Egypt’s central bank makes surprise interest rate cuts

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Egypt’s central bank unexpectedly lowered its main overnight interest rate by 50 basis points at a monetary policy committee meeting on Thursday.

Ministers appointed after the military removed Islamist President Mohamed Mursi from power on July 3 have said they will pursue an expansionist policy to get the economy running after30 months of stagnation.

But inflation rose sharply in the year to end-June and all 13 economists in a Reuters survey had forecast that rates would not change at Thursday’s meeting.

Egypt’s economy has not recovered from the popular uprising that ousted Hosni Mubarak in 2011. Gross domestic product grew by 2.3 percent in the nine months to end-March after 1.8 percent in the same period a year earlier, well below the 6 percent thought necessary to absorb new entrants to the labor force.

“I read it as one of the ways to kick-start the real economy. Lowering the cost of money allows businesses to have access to cheaper funding,” said John Sfakianakis, chief investment strategist at MASIC, a Riyadh-based investment firm.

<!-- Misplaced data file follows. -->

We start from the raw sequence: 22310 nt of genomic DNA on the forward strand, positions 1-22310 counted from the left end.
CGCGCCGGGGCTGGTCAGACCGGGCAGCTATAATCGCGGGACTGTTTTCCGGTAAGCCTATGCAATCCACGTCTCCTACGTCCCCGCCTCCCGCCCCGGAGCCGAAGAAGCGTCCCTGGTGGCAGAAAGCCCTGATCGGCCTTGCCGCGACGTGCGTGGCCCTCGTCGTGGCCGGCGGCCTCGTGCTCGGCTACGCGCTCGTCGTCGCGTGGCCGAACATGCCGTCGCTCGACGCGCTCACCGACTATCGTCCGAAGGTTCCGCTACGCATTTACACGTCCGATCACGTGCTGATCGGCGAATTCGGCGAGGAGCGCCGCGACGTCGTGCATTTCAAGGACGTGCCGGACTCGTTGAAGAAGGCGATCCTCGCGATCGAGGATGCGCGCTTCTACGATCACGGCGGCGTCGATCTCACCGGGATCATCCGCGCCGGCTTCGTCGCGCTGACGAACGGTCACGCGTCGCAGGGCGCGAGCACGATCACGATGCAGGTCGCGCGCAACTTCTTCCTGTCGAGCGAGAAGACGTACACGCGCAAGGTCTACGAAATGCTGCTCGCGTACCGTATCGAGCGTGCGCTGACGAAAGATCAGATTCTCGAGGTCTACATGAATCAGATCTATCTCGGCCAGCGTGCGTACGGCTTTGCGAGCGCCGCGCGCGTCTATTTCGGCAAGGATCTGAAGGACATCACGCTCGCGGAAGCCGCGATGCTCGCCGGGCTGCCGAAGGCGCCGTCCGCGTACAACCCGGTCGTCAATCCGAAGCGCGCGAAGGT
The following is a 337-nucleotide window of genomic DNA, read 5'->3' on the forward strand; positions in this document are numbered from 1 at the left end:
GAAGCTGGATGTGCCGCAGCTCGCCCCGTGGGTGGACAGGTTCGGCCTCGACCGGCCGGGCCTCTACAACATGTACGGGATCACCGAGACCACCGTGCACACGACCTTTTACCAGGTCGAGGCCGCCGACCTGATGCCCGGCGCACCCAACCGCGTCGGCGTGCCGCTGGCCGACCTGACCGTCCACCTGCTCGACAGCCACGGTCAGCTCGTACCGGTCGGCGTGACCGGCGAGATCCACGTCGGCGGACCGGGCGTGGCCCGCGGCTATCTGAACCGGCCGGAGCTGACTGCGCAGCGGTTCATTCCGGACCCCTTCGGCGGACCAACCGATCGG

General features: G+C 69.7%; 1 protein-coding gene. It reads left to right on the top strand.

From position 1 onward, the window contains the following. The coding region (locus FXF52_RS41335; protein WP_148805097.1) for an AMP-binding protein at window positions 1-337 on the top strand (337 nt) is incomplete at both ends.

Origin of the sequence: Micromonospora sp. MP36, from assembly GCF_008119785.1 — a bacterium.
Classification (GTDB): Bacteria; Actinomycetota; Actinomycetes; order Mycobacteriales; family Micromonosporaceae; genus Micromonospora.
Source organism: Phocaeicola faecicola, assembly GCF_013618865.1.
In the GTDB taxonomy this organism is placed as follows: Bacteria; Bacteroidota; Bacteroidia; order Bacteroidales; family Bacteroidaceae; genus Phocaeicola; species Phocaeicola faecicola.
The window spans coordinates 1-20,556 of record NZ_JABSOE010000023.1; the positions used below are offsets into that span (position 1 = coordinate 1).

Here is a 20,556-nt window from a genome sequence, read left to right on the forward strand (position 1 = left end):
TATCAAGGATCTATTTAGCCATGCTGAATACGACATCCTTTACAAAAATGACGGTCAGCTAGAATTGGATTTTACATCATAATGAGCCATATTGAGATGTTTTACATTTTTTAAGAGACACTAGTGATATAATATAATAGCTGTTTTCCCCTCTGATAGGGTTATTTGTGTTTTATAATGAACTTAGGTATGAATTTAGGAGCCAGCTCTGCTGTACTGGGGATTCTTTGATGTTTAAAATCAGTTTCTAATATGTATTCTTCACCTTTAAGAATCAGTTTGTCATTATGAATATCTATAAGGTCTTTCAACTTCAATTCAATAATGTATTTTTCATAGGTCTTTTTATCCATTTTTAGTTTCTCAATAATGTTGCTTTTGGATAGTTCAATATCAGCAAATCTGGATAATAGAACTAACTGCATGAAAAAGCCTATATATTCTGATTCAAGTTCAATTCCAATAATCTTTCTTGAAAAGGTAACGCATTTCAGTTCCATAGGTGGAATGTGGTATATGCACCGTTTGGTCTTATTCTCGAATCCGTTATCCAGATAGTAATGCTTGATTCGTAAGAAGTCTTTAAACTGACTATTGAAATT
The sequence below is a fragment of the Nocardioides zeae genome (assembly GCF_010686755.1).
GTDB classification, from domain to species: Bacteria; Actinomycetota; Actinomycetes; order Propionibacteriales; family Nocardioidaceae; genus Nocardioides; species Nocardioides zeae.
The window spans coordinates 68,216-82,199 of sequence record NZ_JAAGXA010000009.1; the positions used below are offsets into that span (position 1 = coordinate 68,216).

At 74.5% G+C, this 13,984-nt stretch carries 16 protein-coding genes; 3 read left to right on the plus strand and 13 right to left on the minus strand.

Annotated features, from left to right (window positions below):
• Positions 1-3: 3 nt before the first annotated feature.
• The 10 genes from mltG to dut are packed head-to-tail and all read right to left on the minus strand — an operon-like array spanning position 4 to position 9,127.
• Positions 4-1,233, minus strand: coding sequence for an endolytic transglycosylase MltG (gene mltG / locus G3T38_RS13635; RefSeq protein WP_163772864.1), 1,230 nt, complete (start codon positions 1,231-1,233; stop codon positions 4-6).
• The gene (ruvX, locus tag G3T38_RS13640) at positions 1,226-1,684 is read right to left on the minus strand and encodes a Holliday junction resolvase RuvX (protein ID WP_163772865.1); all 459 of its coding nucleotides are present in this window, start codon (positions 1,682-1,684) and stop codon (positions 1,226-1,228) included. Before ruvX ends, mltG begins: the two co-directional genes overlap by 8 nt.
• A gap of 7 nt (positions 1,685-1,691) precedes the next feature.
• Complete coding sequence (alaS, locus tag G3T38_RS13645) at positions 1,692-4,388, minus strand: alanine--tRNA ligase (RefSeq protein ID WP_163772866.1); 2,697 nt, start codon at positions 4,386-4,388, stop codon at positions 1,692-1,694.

The central bank cut the deposit rate to 9.25 percent and the lending rate to 10.25 percent. It lowered its discount rate and the rate it uses to price one-week repurchase and deposit operations to 9.75 percent, according to a statement on its website.

Urban consumer price inflation surged to an annual 9.8 percent in June from 8.2 percent in the year to May, while core inflation, which strips out subsidized goods and volatile items such as fruit and vegetables, rose to 8.56 percent from 8.04percent.

The bank had also been under pressure to keep interest rates high to attract funds into the local currency.

The pound weakened after the 2011 uprising, which chased away tourists and investors, two main sources of foreign exchange.

“The central bank is signaling that they think the crisis is fading and that with support from the Gulf now in, they can encourage growth by cutting rates without putting the currency under pressure,” said Simon Williams, an economist with HSBC.

Gulf Arab countries pledged $12 billion in aid to help Egypt’s new government shore up the economy after the army removed Mursi. Of that, $5 billion has already been deposited at the central bank.

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